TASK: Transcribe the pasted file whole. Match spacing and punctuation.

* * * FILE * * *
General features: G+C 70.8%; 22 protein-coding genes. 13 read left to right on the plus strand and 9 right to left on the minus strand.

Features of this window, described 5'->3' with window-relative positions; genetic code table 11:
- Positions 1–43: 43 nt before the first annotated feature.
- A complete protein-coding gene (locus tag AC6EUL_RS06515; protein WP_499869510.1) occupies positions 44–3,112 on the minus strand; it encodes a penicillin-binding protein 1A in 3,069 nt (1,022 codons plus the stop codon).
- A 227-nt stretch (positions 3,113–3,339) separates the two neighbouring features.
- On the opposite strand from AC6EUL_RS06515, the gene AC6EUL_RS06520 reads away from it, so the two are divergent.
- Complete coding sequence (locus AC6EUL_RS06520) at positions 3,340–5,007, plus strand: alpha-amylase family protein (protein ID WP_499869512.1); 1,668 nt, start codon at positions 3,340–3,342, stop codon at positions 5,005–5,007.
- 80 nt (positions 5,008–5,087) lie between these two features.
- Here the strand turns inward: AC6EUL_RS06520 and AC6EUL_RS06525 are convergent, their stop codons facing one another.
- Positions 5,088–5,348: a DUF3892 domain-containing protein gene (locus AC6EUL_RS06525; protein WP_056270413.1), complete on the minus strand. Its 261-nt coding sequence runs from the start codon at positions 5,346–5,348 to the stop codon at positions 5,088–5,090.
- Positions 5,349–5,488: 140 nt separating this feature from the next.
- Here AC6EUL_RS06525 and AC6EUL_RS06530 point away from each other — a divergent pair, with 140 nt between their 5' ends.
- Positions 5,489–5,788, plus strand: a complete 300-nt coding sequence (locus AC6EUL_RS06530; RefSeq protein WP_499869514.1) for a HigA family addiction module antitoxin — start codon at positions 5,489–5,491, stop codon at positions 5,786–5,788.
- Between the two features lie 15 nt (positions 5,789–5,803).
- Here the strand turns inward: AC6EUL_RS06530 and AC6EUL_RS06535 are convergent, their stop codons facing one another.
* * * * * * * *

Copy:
General features: G+C 70.8%; 22 protein-coding genes. 13 read left to right on the plus strand and 9 right to left on the minus strand.

Features of this window, described 5'->3' with window-relative positions; genetic code table 11:
- Positions 1–43: 43 nt before the first annotated feature.
- A complete protein-coding gene (locus tag AC6EUL_RS06515; protein WP_499869510.1) occupies positions 44–3,112 on the minus strand; it encodes a penicillin-binding protein 1A in 3,069 nt (1,022 codons plus the stop codon).
- A 227-nt stretch (positions 3,113–3,339) separates the two neighbouring features.
- On the opposite strand from AC6EUL_RS06515, the gene AC6EUL_RS06520 reads away from it, so the two are divergent.
- Complete coding sequence (locus AC6EUL_RS06520) at positions 3,340–5,007, plus strand: alpha-amylase family protein (protein ID WP_499869512.1); 1,668 nt, start codon at positions 3,340–3,342, stop codon at positions 5,005–5,007.
- 80 nt (positions 5,008–5,087) lie between these two features.
- Here the strand turns inward: AC6EUL_RS06520 and AC6EUL_RS06525 are convergent, their stop codons facing one another.
- Positions 5,088–5,348: a DUF3892 domain-containing protein gene (locus AC6EUL_RS06525; protein WP_056270413.1), complete on the minus strand. Its 261-nt coding sequence runs from the start codon at positions 5,346–5,348 to the stop codon at positions 5,088–5,090.
- Positions 5,349–5,488: 140 nt separating this feature from the next.
- Here AC6EUL_RS06525 and AC6EUL_RS06530 point away from each other — a divergent pair, with 140 nt between their 5' ends.
- Positions 5,489–5,788, plus strand: a complete 300-nt coding sequence (locus AC6EUL_RS06530; RefSeq protein WP_499869514.1) for a HigA family addiction module antitoxin — start codon at positions 5,489–5,491, stop codon at positions 5,786–5,788.
- Between the two features lie 15 nt (positions 5,789–5,803).
- Here the strand turns inward: AC6EUL_RS06530 and AC6EUL_RS06535 are convergent, their stop codons facing one another.